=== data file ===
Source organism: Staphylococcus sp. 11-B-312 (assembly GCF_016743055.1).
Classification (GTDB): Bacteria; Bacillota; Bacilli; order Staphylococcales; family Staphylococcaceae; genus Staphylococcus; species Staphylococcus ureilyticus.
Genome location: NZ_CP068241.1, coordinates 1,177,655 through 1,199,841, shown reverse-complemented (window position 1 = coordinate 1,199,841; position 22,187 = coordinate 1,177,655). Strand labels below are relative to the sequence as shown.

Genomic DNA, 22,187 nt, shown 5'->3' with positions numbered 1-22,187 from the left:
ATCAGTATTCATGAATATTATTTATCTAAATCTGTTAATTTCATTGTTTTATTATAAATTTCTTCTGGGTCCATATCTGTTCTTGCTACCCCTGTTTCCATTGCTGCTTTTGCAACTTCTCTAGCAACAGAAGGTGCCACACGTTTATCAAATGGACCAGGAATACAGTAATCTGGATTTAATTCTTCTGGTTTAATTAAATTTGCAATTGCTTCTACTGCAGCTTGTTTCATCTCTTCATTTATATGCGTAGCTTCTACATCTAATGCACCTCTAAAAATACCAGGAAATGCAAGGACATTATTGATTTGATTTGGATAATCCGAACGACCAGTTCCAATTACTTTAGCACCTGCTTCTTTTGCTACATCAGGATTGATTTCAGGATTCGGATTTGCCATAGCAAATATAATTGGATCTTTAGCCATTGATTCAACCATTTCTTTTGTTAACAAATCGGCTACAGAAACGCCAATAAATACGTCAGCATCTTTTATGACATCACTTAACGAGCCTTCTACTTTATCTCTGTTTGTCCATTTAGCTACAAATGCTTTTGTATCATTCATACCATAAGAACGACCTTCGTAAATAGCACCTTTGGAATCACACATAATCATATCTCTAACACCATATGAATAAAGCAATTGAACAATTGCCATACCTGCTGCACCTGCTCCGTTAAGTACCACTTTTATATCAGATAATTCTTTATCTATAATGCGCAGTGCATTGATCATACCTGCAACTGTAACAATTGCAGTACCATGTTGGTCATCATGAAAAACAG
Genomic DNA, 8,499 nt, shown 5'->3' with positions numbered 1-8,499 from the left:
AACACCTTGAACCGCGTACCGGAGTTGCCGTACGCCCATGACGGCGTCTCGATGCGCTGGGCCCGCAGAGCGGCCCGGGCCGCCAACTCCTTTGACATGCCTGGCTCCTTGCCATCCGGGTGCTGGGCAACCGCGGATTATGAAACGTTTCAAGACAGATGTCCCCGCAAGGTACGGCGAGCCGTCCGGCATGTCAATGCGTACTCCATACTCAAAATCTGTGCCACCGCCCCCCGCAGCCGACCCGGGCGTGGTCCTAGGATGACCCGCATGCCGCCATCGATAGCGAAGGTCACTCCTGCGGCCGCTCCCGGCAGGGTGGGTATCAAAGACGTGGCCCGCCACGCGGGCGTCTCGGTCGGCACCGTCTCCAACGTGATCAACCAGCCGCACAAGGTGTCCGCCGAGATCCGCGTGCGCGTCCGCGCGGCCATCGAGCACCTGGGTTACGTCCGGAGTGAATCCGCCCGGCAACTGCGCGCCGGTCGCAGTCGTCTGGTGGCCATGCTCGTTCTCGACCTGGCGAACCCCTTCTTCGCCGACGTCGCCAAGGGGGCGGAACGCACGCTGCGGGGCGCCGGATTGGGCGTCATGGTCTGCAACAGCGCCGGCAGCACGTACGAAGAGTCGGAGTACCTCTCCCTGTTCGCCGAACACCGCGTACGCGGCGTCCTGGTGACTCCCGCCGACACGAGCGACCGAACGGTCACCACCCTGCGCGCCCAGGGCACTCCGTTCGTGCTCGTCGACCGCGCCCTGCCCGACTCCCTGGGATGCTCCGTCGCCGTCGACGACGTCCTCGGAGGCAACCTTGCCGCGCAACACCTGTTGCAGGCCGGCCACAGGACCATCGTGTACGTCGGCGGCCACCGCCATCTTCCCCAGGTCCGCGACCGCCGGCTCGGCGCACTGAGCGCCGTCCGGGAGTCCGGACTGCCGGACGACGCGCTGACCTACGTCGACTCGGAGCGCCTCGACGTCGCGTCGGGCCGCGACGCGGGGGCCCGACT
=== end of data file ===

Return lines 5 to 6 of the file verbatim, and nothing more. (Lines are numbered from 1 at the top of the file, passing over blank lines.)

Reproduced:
ATCAGTATTCATGAATATTATTTATCTAAATCTGTTAATTTCATTGTTTTATTATAAATTTCTTCTGGGTCCATATCTGTTCTTGCTACCCCTGTTTCCATTGCTGCTTTTGCAACTTCTCTAGCAACAGAAGGTGCCACACGTTTATCAAATGGACCAGGAATACAGTAATCTGGATTTAATTCTTCTGGTTTAATTAAATTTGCAATTGCTTCTACTGCAGCTTGTTTCATCTCTTCATTTATATGCGTAGCTTCTACATCTAATGCACCTCTAAAAATACCAGGAAATGCAAGGACATTATTGATTTGATTTGGATAATCCGAACGACCAGTTCCAATTACTTTAGCACCTGCTTCTTTTGCTACATCAGGATTGATTTCAGGATTCGGATTTGCCATAGCAAATATAATTGGATCTTTAGCCATTGATTCAACCATTTCTTTTGTTAACAAATCGGCTACAGAAACGCCAATAAATACGTCAGCATCTTTTATGACATCACTTAACGAGCCTTCTACTTTATCTCTGTTTGTCCATTTAGCTACAAATGCTTTTGTATCATTCATACCATAAGAACGACCTTCGTAAATAGCACCTTTGGAATCACACATAATCATATCTCTAACACCATATGAATAAAGCAATTGAACAATTGCCATACCTGCTGCACCTGCTCCGTTAAGTACCACTTTTATATCAGATAATTCTTTATCTATAATGCGCAGTGCATTGATCATACCTGCAACTGTAACAATTGCAGTACCATGTTGGTCATCATGAAAAACAG
Genomic DNA, 8,499 nt, shown 5'->3' with positions numbered 1-8,499 from the left: